What did you do in your time off?

I went home and was around my family, the people who know me because I know a lot of stuff, a lot of press was given about the benefits. There were so many rumors about I did this and was getting cars and a lot of things that weren't true - things about me as a person and it was extremely hard. It's still hard to watch some of the stuff that's said about my character. I've never taken a drink in my life, I've never smoked in my life. I've done everything to get to this point, but one mistake, taking a couple of trips, and one of them was taken to help me get better as an athlete, has cost me may whole senior season and my image.

I had to sit and listen to my little sister ask me, ‘Marvin, I heard you were drinking and all of this,' when I'm trying to tell her that you don't have to do all that, you don't have to go with that crowd. So it was an extremely tough situation, but I got through it and I'm a lot stronger for it and I thin it's going to make me a whole lot better professional.

How much do you think you lost in draft stock because of the scandal?

I don't really know. I can't really answer that, because I don't know where the teams had me rated before the season and I don't know now. All I can do is go and work hard and perform and show them what I can do as a player and who I am as a person. I don't' really know. I try to stay away from all the blogs and stuff like that, because the draft is not an exact science. All you have to do is be impressive to one team.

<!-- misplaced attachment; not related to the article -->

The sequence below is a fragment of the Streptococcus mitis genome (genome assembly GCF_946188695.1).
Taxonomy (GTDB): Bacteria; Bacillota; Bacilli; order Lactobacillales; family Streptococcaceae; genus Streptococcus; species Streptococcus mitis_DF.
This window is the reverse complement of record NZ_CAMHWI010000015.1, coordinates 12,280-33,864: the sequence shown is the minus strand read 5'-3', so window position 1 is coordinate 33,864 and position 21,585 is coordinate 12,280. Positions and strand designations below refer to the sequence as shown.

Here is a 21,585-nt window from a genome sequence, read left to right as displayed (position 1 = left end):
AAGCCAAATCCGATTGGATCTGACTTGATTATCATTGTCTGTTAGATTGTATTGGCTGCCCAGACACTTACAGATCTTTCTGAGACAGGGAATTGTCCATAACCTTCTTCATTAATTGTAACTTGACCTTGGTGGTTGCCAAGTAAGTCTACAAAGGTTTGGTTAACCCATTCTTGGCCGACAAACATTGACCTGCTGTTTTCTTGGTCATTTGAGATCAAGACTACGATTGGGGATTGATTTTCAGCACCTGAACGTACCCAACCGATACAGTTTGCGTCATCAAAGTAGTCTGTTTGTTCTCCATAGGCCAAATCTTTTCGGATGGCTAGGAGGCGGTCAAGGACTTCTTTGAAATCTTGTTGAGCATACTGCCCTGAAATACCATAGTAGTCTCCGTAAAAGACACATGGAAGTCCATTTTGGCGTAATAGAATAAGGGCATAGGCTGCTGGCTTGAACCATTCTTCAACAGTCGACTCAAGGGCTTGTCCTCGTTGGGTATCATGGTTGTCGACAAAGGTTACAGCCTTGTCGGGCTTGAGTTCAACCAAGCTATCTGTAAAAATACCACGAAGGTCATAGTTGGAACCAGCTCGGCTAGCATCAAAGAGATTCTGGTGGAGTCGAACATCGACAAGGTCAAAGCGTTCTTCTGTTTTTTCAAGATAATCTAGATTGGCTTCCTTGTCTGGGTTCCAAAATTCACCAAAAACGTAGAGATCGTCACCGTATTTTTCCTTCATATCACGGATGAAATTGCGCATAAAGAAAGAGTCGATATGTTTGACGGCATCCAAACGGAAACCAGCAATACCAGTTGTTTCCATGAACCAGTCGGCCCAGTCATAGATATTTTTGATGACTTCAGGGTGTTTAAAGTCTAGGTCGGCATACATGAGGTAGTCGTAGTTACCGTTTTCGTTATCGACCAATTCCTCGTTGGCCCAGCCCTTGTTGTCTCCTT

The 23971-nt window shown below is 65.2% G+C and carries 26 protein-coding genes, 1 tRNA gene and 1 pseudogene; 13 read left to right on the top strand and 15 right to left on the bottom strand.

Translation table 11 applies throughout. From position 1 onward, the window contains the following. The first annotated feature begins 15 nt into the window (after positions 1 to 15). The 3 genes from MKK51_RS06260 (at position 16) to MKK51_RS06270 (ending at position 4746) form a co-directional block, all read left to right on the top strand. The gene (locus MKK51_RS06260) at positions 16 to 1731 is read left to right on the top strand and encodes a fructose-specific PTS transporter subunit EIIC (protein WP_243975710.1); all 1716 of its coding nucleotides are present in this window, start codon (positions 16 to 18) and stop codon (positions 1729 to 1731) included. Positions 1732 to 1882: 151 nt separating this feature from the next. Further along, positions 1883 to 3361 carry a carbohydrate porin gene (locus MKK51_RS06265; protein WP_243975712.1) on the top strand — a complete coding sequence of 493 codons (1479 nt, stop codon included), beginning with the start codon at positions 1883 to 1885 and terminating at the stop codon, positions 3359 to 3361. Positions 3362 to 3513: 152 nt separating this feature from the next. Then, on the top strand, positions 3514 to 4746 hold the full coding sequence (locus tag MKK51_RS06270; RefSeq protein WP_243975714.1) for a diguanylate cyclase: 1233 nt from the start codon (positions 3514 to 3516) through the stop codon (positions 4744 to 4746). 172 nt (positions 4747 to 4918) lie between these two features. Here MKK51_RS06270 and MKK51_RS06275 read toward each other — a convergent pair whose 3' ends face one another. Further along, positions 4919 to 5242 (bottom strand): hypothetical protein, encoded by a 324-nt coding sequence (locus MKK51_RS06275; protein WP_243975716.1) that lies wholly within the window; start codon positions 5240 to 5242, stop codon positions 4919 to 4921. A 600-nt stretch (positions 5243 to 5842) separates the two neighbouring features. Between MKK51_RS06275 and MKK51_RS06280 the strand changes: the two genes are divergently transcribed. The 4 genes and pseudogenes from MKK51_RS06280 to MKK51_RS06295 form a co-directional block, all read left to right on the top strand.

Should the NCAA change it's rules and give players a monthly stipend?

That's an extremely hard question to answer, because you do get a scholarship, you do get certain privileges that some other non athletes get, but at the same time its' extremely hard, for me, being a 300-pound guy, to eat lunch and it's only $10. That doesn't go very far with inflation and it's still the same since like 1997. So I think there's ways it can be improved and I think that some of the things that the NCAA is doing is good. Just like I said, going through the situation and seeing how some of these situations happened, the NCAA they have a decent handle on it but there can be room for reform.

What's the best part of your game?

My passion and my effort, I go sideline to sideline and I try to go as hard as I can every play.

And it all started from a tweet?

That's the rumor, that's what's been said, that it started from a tweet, but I don't believe that. The NCAA came and they had like 15 guys in the room and so you know it didn't just all come from a tweet.

It's tough for us to judge without personal interviews, but I certainly wouldn't dismiss Austin based on his past mistakes. After all, these kids and are still learning maturity. All I know is if I was a head football coach, whether it be Pee-Wee, NCAA, or NFL, banning Twitter for my entire team would be my first order of business.